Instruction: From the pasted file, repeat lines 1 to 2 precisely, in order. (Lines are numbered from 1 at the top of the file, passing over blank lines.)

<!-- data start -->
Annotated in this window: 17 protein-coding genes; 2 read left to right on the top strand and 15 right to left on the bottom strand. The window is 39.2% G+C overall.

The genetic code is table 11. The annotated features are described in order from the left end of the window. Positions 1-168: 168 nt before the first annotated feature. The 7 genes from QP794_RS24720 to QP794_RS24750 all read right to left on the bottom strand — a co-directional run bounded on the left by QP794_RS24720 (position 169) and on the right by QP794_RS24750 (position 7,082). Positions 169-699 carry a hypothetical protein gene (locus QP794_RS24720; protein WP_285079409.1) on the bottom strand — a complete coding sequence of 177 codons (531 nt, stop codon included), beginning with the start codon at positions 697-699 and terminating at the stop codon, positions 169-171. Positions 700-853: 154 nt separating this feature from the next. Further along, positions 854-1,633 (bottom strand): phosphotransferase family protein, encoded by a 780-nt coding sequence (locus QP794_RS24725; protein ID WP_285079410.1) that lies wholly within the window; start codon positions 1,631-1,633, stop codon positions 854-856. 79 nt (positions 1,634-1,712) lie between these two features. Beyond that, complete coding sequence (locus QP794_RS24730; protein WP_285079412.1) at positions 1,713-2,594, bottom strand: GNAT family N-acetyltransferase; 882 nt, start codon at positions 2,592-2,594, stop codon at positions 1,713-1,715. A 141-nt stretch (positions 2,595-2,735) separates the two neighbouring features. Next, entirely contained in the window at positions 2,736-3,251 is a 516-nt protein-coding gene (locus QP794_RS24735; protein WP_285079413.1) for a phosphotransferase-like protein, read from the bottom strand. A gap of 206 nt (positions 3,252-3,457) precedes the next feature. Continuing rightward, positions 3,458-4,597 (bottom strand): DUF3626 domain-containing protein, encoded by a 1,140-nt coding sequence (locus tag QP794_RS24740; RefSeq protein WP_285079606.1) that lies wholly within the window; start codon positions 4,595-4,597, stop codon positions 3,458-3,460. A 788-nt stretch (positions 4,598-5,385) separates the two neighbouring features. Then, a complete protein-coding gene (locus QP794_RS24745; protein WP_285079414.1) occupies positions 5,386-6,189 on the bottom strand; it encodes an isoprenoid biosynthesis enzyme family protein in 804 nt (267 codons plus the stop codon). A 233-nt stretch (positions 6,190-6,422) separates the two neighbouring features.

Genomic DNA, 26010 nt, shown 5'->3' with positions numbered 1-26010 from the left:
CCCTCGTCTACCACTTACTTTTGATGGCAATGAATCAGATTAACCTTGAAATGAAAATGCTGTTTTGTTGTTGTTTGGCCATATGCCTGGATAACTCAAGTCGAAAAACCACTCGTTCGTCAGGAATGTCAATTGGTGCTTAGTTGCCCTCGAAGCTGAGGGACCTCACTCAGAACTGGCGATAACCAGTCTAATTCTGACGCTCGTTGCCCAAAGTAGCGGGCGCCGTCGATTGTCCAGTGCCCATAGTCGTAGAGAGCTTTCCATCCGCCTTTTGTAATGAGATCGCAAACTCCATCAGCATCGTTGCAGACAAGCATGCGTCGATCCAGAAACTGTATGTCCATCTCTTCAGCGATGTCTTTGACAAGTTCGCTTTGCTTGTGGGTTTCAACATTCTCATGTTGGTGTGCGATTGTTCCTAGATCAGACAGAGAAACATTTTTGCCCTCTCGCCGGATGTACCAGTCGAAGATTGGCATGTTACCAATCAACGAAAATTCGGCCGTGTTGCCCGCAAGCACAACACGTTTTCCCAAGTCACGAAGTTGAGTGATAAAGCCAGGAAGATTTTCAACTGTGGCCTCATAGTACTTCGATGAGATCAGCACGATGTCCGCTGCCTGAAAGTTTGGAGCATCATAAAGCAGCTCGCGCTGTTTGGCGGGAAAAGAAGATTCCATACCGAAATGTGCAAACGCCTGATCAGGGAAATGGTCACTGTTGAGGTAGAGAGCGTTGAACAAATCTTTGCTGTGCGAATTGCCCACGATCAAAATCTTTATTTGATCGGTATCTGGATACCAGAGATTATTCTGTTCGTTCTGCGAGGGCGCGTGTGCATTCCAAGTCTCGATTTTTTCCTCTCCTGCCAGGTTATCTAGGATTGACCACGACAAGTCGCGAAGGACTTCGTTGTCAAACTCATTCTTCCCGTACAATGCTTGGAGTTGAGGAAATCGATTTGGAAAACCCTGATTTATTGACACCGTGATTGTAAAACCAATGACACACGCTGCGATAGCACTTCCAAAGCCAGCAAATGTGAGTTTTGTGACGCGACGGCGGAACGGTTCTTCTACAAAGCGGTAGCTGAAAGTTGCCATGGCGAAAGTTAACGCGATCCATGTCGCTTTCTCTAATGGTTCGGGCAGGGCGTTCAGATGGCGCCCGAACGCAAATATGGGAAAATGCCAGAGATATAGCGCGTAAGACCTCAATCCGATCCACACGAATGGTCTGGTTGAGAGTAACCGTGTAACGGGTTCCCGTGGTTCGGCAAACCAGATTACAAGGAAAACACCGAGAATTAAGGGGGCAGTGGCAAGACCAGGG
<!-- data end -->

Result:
Annotated in this window: 17 protein-coding genes; 2 read left to right on the top strand and 15 right to left on the bottom strand. The window is 39.2% G+C overall.

The genetic code is table 11. The annotated features are described in order from the left end of the window. Positions 1-168: 168 nt before the first annotated feature. The 7 genes from QP794_RS24720 to QP794_RS24750 all read right to left on the bottom strand — a co-directional run bounded on the left by QP794_RS24720 (position 169) and on the right by QP794_RS24750 (position 7,082). Positions 169-699 carry a hypothetical protein gene (locus QP794_RS24720; protein WP_285079409.1) on the bottom strand — a complete coding sequence of 177 codons (531 nt, stop codon included), beginning with the start codon at positions 697-699 and terminating at the stop codon, positions 169-171. Positions 700-853: 154 nt separating this feature from the next. Further along, positions 854-1,633 (bottom strand): phosphotransferase family protein, encoded by a 780-nt coding sequence (locus QP794_RS24725; protein ID WP_285079410.1) that lies wholly within the window; start codon positions 1,631-1,633, stop codon positions 854-856. 79 nt (positions 1,634-1,712) lie between these two features. Beyond that, complete coding sequence (locus QP794_RS24730; protein WP_285079412.1) at positions 1,713-2,594, bottom strand: GNAT family N-acetyltransferase; 882 nt, start codon at positions 2,592-2,594, stop codon at positions 1,713-1,715. A 141-nt stretch (positions 2,595-2,735) separates the two neighbouring features. Next, entirely contained in the window at positions 2,736-3,251 is a 516-nt protein-coding gene (locus QP794_RS24735; protein WP_285079413.1) for a phosphotransferase-like protein, read from the bottom strand. A gap of 206 nt (positions 3,252-3,457) precedes the next feature. Continuing rightward, positions 3,458-4,597 (bottom strand): DUF3626 domain-containing protein, encoded by a 1,140-nt coding sequence (locus tag QP794_RS24740; RefSeq protein WP_285079606.1) that lies wholly within the window; start codon positions 4,595-4,597, stop codon positions 3,458-3,460. A 788-nt stretch (positions 4,598-5,385) separates the two neighbouring features. Then, a complete protein-coding gene (locus QP794_RS24745; protein WP_285079414.1) occupies positions 5,386-6,189 on the bottom strand; it encodes an isoprenoid biosynthesis enzyme family protein in 804 nt (267 codons plus the stop codon). A 233-nt stretch (positions 6,190-6,422) separates the two neighbouring features.